Wednesday 16 October 2019

Startup diary: Why you should think again about those grand plans for a product tour


Demo king: Business magnate Steve Jobs was the doyen at giving spellbinding demos
Demo king: Business magnate Steve Jobs was the doyen at giving spellbinding demos

Richard Rodger, Voxgig founder

NOW that our speaker tools have launched, we're running lots of demos to see what the initial group of users think. We're doing this in a very carefully managed way so that we maximise the usefulness of the feedback whilst minimising the downside of losing users that don't see enough immediate value in what we're doing. Emotionally, after over a year of building this thing, I'm ready to throw the shop doors open, but that would be a mistake. It's very much like the first big battle scene in 'Braveheart' where Mel Gibson keeps shouting "Hold! Hold!" as the enemy charges at full speed towards our heroes.

This is classic startup strategy decision, and as usual recorded in real time in this diary. What have we learned so far? Our sample size is too small to really understand the features that will resonate with large numbers of users, but at least we can validate our basic feature set, and discover any major flaws.

The features that we have at launch for conference speakers are a public profile page, a portfolio builder and a conference planner. We did go a little fancy with a calendar view and a map view - a personal indulgence of mine as I like to see geographically where I'm going to be travelling. This was all well received. The critical thing that is missing is the ability for speakers to highlight what make them special.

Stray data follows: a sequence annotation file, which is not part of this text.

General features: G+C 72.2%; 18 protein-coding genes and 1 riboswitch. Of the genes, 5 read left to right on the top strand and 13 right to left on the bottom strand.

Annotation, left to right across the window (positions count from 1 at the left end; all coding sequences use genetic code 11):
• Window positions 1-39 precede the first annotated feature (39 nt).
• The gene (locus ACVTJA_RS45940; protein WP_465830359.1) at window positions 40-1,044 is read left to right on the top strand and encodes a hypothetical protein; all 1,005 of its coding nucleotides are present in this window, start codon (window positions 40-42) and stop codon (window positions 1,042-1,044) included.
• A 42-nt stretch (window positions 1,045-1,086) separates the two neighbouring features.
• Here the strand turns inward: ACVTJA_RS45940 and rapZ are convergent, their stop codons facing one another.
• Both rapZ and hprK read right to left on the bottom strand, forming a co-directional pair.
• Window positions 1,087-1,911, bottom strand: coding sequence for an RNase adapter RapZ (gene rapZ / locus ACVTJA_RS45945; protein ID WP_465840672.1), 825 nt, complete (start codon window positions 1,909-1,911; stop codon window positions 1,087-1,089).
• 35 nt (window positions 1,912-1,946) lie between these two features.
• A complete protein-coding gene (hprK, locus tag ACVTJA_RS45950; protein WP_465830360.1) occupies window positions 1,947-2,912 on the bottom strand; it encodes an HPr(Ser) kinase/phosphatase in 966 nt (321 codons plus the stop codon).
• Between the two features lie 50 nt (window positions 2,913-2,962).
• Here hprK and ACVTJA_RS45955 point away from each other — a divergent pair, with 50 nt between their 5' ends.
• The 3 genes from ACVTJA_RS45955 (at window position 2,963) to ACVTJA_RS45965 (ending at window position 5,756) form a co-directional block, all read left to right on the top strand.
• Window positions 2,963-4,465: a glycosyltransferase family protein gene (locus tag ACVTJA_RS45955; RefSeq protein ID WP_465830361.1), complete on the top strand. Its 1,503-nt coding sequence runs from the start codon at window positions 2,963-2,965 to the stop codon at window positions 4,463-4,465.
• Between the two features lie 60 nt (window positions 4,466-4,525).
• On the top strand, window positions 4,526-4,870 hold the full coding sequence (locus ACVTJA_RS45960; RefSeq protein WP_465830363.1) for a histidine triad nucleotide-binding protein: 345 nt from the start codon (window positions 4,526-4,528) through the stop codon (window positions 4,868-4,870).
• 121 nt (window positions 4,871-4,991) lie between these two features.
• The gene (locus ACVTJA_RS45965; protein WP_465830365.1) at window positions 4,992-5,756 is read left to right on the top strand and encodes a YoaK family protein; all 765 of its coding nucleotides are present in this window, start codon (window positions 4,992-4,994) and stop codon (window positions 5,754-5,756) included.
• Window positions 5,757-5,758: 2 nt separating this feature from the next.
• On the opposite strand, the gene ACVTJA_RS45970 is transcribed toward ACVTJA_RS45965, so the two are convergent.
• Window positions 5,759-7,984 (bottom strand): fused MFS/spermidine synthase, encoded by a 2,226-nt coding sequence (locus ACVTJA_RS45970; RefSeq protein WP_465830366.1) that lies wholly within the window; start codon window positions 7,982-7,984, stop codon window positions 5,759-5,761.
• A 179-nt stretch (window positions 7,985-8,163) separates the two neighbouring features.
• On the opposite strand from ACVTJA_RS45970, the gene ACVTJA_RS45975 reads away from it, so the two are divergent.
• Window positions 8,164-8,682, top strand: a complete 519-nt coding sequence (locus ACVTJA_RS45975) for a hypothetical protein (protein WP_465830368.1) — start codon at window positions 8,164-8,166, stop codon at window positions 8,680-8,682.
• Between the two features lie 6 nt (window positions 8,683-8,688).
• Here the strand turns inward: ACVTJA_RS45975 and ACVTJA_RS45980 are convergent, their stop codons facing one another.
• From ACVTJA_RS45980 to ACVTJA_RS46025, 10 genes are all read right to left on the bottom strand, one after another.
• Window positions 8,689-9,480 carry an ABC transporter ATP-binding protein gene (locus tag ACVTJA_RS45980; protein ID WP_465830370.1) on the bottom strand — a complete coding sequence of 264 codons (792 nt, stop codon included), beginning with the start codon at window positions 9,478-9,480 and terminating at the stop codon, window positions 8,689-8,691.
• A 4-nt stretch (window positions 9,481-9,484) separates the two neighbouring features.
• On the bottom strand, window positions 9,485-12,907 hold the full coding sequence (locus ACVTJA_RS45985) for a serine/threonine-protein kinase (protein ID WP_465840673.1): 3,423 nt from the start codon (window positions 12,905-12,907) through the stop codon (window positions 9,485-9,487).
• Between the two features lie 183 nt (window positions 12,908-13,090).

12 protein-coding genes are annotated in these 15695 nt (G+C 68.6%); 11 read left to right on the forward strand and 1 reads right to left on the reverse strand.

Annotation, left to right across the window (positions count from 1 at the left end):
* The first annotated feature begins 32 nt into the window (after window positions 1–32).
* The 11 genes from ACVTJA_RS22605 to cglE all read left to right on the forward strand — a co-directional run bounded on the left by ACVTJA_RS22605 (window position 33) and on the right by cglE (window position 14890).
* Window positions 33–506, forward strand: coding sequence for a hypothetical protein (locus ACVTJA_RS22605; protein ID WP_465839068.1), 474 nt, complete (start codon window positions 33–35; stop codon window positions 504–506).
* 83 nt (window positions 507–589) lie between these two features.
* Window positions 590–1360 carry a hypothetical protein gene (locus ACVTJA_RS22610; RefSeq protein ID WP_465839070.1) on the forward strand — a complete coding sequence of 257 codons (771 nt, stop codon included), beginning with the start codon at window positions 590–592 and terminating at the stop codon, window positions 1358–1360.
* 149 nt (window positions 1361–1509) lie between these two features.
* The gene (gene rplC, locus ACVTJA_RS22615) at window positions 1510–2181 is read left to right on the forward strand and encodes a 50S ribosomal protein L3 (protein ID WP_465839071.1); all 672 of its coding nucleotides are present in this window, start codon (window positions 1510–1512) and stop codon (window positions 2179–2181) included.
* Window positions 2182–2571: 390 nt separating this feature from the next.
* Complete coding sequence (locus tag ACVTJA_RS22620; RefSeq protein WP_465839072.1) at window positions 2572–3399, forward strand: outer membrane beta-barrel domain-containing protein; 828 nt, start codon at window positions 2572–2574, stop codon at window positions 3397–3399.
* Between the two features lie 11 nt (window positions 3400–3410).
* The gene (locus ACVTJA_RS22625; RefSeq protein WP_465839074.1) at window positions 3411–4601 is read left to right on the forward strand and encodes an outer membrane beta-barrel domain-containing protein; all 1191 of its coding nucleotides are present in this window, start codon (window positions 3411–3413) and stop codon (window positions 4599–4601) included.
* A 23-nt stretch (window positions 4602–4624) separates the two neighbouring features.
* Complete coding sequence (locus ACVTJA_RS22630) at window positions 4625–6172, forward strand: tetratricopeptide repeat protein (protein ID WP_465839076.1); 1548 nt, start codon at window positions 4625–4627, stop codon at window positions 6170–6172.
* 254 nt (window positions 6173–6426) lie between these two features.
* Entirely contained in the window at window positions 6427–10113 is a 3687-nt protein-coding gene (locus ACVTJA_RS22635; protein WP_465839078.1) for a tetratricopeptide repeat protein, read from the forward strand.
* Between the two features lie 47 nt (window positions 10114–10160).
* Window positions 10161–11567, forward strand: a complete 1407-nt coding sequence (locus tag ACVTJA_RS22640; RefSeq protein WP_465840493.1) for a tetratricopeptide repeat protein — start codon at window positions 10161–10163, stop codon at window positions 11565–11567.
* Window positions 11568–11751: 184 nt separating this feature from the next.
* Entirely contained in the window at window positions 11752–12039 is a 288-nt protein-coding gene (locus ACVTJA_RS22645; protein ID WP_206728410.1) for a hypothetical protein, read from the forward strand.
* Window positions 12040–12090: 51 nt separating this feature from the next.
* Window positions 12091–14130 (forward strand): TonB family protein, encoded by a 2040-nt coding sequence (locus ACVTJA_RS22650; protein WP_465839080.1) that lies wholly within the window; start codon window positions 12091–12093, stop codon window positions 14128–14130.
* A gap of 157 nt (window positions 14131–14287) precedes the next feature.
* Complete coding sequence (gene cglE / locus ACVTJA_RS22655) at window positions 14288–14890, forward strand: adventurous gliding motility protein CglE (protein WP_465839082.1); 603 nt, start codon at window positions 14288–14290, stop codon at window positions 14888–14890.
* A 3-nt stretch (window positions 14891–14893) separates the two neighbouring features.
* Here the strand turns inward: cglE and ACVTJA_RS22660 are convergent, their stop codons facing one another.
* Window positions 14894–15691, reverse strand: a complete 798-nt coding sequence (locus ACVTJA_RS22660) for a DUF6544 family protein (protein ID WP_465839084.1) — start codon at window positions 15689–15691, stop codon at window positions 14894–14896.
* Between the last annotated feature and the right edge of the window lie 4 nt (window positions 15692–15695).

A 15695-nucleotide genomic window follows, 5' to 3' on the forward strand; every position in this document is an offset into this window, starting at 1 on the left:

This is obvious in hindsight - speakers are trying to get invited to speak at conferences. This is a typical example of the stuff you miss when you build out version one. That's what you have to launch as soon as you have anything useful. So we're now adding this feature to public profiles. Speakers can list books they've written, awards they've won and industry activities they've participated in.

We've also validated our apps-based approach. Our system is broken into bite-size pieces. This is a user-experience strategy to make it as easy as possible to start using the system. We are building a complex product that lets you manage and plan complex activities, so it's very necessary to find a way to make this easy for the user.

Everybody "gets" the app model, so we can count that as a win. This is one of those lovely convergences of technical implementation and design - each app in our system is a separate program, a microservice, as they're called, that we can update and extend in isolation. This keeps the rest of the system safe as we iterate quickly based on user feedback.

As a software developer I've given many demos over the years, and it's a hard thing to get right. The ultimate demos are those given by Steve Jobs - and they're worth a watch on YouTube, search for "Steve Jobs iPhone launch 2007" to have your mind blown. But Steve's demos are not appropriate in an individual context. The demos that you give each day to potential users are the hard graft of building a software business, especially in the early days. They are so important for the early feedback that you get, and yet so cringeworthy it's almost unbearable. Don't forget that by explicit tactical decision, our product is still rubbish!

I do have one piece of definite advice here - don't do a product tour. If it's just you talking and clicking the mouse, you've already lost. Your prospect is going to be bored to tears, and will be too polite to interrupt. What you really want is for the prospect to tell you what they care about, and what they need. That can't happen if you don't give them airtime.